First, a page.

It remains only that we should notice, as briefly as possible, the use which Mr. Wilson has made of his two authorities, the translations of Bernal Diaz and Cortés, which, rejecting all assistance from other quarters, he takes for the basis of his narrative. That narrative is constructed on a plan which, we venture to say, is without a parallel in literature. Like whatever else is strikingly original, it cannot be described ; we can only hope to convey a faint idea of it by some random illustrations. To nearly every statement which he notices in the works before him Mr. Wilson offers a flat contradiction. When these statements relate to numbers, his method of treating them is a systematic one. He has picked out of Bernal Diaz, who wrote in an avowed spirit of hostility to Gomara, a pettish remark, that the exaggerations of the latter are so great, that, when he says eighty thousand, we may read one thousand. This piece of rhetoric Mr. Wilson receives literally, and makes it a rule of measurement, applying it with more or less exactness,-not, however, to the statements of Gomara, with whose work he is acquainted only at second hand, but to those of Cortés and of Bernal Diaz himself! Thus, in every computation of the number of the enemy’s forces, or of the Indian allies who joined the Spaniards in their contest with the Aztecs, Mr. Wilson “ takes the liberty,” to use his own phrase, of “dropping” one or more ciphers from the amount. This mode of adapting the narrative to his own conceptions he calls “ reducing it to reality.” When Cortes- not Gomara, be it remembered-computes the number of his allies at eighty thousand, Mr. Wilson says, “Let us drop the thousands, and assume eighty as the actual number. We must do so often.” When Cortés writes “ thirty-five thousand,” Mr. Wilson prefers to say “three hundred or so.” When Diaz writes “ twelve thousand,” Mr. Wilson suggests that we should read “five hundred.” Cortes says that he caused a canal to be dug twelve feet deep. Mr. Wilson, speaking as if he had been an eye-witness, says the canal was only twelve inches deep. In another place he writes, “Accordingly a force of thirteen horse, two hundred foot, and three hundred-not thirty thousand-Indian allies were sent to relieve that village”; merely leaving his readers to the inference that the number placed between dashes is the one given by Cortés. In a single instance, he admits the estimate of Bernal Diaz, who puts the loss sustained by the Indians in a battle at eight hundred : while Las Casas, whose corrections of other writers Mr. Wilson professes to “vindicate,” says the loss of the Indians on this occasion amounted to thirty thousand. Las Casas also reckons the number of natives who fell victims to Spanish cruelty in America at forty millions. This wild estimate has been often quoted. Mr. Wilson, instead of " vindicating " it, as he was bound to do, triumphantly refutes it. “ There never probably existed," he most justly remarks, “ more than forty millions of savage races at one time on our globe."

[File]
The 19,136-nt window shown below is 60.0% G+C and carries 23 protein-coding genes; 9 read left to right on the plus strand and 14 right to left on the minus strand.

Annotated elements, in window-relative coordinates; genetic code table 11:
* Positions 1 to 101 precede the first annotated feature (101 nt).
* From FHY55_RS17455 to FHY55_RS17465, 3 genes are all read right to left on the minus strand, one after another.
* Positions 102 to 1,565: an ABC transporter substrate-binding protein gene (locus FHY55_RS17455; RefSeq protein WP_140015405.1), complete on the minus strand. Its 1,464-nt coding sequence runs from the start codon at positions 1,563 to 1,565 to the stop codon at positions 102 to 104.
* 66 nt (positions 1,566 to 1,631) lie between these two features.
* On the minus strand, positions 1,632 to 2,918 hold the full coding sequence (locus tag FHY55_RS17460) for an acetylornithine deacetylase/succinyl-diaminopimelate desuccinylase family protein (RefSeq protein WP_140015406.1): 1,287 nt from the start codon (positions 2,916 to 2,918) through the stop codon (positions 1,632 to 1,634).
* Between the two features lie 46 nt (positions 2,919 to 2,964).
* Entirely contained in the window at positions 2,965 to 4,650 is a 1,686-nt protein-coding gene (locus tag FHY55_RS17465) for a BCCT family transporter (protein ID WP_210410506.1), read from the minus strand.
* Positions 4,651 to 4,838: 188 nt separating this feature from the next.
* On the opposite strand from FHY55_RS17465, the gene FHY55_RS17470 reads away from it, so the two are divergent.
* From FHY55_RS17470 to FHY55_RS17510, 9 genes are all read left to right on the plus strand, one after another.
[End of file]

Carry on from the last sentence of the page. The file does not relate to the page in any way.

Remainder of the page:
It is not merely the arithmetic of his authorities that Mr. Wilson undertakes to rectify. When they describe a pitched battle, he asserts that it was a mere skirmish. When they speak of a large town, he tells us it was a rude hamlet. When they portray the magnificence of the city of Mexico, he says that they are “painting wild figments,"-whatever that may mean,-and that Montezuma’s capital was a mere collection of huts. Cortés tells us, that, in his retreat, he lost a great portion of his treasure. Mr. Wilson writes, “ The Conquistador was too good a soldier to hazard his gold ; it was therefore in the advance, and came safely off." Cortés states, that, in a certain battle, he retired from the front in order to make a new disposition of his rear. Mr. Wilson replies, that Cortés did not go to the rear, because, though his presence was greatly needed there, the press must have been too great to allow of his reaching it. The presents which Cortés, while at Vera Cruz, received from Montezuma, he transmitted to the Emperor Charles the Fifth, sending, at the same time, an inventory of the articles, among which was “a large wheel of gold, with figures of strange animals on it, and worked with tufts of leaves,-weighing three thousand eight hundred ounces." The original inventory is still in existence. We have the evidence of persons who were then at the imperial court of the reception of these presents, of the sensation which they produced, and of the ideas which they suggested in regard to the wealth and civilization of the New World ; and we have minute descriptions of the different articles, including the wheel of gold, from persons who saw them at Seville and at Valladolid. Mr. Wilson, without making the least allusion to this testimony, which we cannot help regarding as of the strongest possible kind, intimates that the presents were of very little value,-represents the workmanship, which excited the admiration of the best European artificers, as a mere specimen of “savage ingenuity,”-and as for the wheel of gold, tells us that it “ never existed but in the fertile fancy of Cortez."